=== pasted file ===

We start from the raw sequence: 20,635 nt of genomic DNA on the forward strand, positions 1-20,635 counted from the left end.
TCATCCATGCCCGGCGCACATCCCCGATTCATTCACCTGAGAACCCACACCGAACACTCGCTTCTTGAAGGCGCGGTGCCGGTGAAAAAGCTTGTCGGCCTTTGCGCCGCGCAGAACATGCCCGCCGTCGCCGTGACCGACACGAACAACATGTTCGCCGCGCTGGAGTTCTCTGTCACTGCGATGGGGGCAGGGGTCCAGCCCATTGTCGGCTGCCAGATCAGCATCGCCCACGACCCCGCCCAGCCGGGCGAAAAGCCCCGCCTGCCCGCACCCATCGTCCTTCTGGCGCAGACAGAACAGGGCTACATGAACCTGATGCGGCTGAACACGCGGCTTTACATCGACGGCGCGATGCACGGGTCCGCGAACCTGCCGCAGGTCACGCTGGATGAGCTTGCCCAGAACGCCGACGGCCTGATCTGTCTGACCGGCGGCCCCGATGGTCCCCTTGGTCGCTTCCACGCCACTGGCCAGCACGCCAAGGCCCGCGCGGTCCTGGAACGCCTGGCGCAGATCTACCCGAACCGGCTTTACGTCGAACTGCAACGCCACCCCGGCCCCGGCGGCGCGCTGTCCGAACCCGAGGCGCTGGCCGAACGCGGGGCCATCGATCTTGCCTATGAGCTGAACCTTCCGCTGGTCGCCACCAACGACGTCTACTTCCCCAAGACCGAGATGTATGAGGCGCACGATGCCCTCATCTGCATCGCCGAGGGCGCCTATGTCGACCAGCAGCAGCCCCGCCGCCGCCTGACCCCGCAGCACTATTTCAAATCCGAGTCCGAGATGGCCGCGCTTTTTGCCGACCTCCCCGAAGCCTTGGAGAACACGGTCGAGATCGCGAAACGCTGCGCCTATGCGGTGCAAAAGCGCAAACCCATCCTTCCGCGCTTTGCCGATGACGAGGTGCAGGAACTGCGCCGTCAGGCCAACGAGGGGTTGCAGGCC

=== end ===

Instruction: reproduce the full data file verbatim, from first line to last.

We start from the raw sequence: 20,635 nt of genomic DNA on the forward strand, positions 1-20,635 counted from the left end.
TCATCCATGCCCGGCGCACATCCCCGATTCATTCACCTGAGAACCCACACCGAACACTCGCTTCTTGAAGGCGCGGTGCCGGTGAAAAAGCTTGTCGGCCTTTGCGCCGCGCAGAACATGCCCGCCGTCGCCGTGACCGACACGAACAACATGTTCGCCGCGCTGGAGTTCTCTGTCACTGCGATGGGGGCAGGGGTCCAGCCCATTGTCGGCTGCCAGATCAGCATCGCCCACGACCCCGCCCAGCCGGGCGAAAAGCCCCGCCTGCCCGCACCCATCGTCCTTCTGGCGCAGACAGAACAGGGCTACATGAACCTGATGCGGCTGAACACGCGGCTTTACATCGACGGCGCGATGCACGGGTCCGCGAACCTGCCGCAGGTCACGCTGGATGAGCTTGCCCAGAACGCCGACGGCCTGATCTGTCTGACCGGCGGCCCCGATGGTCCCCTTGGTCGCTTCCACGCCACTGGCCAGCACGCCAAGGCCCGCGCGGTCCTGGAACGCCTGGCGCAGATCTACCCGAACCGGCTTTACGTCGAACTGCAACGCCACCCCGGCCCCGGCGGCGCGCTGTCCGAACCCGAGGCGCTGGCCGAACGCGGGGCCATCGATCTTGCCTATGAGCTGAACCTTCCGCTGGTCGCCACCAACGACGTCTACTTCCCCAAGACCGAGATGTATGAGGCGCACGATGCCCTCATCTGCATCGCCGAGGGCGCCTATGTCGACCAGCAGCAGCCCCGCCGCCGCCTGACCCCGCAGCACTATTTCAAATCCGAGTCCGAGATGGCCGCGCTTTTTGCCGACCTCCCCGAAGCCTTGGAGAACACGGTCGAGATCGCGAAACGCTGCGCCTATGCGGTGCAAAAGCGCAAACCCATCCTTCCGCGCTTTGCCGATGACGAGGTGCAGGAACTGCGCCGTCAGGCCAACGAGGGGTTGCAGGCC